Possible Mechanisms that Underlie Catamenial Epilepsy
Listen as Basic Science Editor Sloka Iyengar PhD continues her series of talks about catamenial epilepsy.
Epilepsy News From: Tuesday, October 18, 2016
Part 2 of a 4 Part Series
We left off the last article talking about neurosteroids.
What are neurosteroids and why are they important?
- The brain has excitatory (meaning an action is likely to happen) and inhibitory (meaning an action is less likely to happen) mechanisms. Seizures can be caused by a deficiency in inhibition or an increase in excitation. A neurotransmitter known as gamma amino butyric acid (GABA) and its receptors (GABARs) are critical for inhibition.
- GABARs are located on the membrane of neurons and are made up of subunits that are arranged in a unique way. GABARs cause inhibition by allowing chloride (Cl-) ions to pass through the membrane. Interestingly, subunit composition of GABARs has been shown to change with a woman’s cycle.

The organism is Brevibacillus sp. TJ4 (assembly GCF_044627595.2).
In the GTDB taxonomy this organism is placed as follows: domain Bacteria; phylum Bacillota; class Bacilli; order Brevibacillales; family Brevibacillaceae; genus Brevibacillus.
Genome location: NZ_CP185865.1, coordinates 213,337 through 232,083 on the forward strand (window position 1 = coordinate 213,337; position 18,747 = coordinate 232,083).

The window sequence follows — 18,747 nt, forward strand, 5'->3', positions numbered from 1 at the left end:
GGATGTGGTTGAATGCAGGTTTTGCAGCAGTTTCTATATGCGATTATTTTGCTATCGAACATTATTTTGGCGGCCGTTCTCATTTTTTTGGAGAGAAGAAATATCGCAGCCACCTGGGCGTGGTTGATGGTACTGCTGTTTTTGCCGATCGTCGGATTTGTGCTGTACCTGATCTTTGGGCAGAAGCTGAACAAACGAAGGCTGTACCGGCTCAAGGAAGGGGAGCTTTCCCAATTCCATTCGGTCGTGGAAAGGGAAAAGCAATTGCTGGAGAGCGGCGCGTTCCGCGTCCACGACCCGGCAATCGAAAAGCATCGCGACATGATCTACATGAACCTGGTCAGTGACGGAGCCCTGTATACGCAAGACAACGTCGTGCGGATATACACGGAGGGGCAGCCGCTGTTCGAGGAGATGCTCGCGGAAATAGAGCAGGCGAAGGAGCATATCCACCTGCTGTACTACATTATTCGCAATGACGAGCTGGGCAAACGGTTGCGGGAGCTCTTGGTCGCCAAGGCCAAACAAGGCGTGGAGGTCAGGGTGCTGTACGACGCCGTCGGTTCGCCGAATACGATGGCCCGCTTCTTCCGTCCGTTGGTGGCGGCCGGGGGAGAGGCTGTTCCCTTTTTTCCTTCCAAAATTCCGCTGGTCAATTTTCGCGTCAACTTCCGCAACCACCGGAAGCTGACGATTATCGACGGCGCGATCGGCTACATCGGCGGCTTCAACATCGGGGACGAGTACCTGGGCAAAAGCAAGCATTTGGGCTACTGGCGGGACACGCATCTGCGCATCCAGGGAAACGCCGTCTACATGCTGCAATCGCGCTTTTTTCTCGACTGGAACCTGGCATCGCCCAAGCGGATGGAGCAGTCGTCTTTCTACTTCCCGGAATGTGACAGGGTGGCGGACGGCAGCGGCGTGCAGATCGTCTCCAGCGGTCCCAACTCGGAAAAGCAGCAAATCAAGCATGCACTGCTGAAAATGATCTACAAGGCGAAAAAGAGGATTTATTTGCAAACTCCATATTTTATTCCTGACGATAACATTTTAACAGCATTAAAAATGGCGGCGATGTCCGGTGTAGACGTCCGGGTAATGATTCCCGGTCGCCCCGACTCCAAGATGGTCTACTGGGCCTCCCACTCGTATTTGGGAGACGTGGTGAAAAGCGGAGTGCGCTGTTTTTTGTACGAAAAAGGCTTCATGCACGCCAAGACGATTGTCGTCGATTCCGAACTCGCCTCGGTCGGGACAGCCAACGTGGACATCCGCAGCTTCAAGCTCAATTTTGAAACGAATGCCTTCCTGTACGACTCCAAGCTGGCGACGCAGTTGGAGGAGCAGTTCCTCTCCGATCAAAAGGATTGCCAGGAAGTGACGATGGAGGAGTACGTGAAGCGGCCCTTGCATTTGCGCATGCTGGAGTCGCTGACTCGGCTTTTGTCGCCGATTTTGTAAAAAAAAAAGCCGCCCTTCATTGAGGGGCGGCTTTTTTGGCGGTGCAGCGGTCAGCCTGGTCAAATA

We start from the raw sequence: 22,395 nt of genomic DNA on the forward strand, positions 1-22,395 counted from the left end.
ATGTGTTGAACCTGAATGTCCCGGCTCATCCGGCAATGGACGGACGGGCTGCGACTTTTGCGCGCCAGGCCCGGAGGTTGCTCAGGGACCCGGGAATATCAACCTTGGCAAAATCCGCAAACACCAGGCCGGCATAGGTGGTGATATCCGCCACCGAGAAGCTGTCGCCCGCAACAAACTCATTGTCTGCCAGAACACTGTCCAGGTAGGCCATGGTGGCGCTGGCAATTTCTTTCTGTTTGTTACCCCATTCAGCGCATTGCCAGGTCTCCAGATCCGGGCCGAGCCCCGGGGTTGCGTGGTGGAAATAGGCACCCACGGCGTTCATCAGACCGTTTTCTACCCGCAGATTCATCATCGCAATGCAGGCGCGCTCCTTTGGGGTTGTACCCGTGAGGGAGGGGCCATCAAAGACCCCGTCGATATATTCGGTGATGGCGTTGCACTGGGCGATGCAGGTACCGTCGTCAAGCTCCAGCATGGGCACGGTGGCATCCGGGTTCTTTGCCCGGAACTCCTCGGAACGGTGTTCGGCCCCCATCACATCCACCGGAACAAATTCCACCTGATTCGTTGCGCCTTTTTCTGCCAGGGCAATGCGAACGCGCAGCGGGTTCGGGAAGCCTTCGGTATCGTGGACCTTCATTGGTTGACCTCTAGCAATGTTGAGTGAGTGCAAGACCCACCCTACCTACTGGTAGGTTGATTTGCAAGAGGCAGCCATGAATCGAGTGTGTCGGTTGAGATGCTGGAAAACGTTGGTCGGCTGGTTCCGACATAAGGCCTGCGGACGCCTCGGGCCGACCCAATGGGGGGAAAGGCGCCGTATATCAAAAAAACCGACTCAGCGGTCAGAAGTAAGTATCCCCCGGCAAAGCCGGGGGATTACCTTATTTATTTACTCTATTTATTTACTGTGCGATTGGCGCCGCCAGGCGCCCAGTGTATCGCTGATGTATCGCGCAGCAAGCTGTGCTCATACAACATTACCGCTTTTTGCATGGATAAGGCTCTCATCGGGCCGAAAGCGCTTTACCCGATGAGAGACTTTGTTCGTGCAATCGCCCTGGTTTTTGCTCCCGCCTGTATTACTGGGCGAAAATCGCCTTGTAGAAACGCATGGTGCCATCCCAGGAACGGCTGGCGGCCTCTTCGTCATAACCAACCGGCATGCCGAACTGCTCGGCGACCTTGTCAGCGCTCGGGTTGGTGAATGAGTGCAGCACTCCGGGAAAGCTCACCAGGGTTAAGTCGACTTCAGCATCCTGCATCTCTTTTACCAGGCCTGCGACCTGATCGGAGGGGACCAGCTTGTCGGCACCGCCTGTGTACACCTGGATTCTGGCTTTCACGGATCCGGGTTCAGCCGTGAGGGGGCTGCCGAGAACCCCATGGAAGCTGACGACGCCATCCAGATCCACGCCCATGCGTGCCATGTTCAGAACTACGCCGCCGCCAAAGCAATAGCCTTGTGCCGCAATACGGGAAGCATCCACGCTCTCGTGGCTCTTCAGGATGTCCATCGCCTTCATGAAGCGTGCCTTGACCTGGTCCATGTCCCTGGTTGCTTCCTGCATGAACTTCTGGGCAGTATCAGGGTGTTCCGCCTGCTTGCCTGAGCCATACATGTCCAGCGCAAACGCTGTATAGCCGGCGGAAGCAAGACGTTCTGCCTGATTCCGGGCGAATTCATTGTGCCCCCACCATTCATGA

- Neurosteroids are compounds that can alter excitability of neurons or brain cells in a very rapid manner. As mentioned, an important neurosteroid is allopregnanolone (which is derived from progesterone). Scientists have been investigating its effects on seizures. Neurosteroids are capable of directly activating GABARs; hence they produce an immediate effect on neuronal excitability.
How are neurosteroid levels in the body related to the frequency of seizures?
- One possible mechanism underlying catamenial epilepsy is a change in levels of neurosteroids. Another mechanism is a modification in GABARs.
- It has been noticed that a sudden decrease in progesterone and neurosteroids leads to increased excitability. Therefore, it could be that withdrawal of progresterone and neurosteroids during certain phases of the menstrual cycle may lead to increased seizures. Indeed, this observation has led to a model of catamenial epilepsy in rodents known as the "neurosteroid withdrawal" method.
Next week's Basic Science of Epilepsy article will cover how catamenial epilepsy is studied in the lab.
Sloka Iyengar PhD
Tuesday, October 18, 2016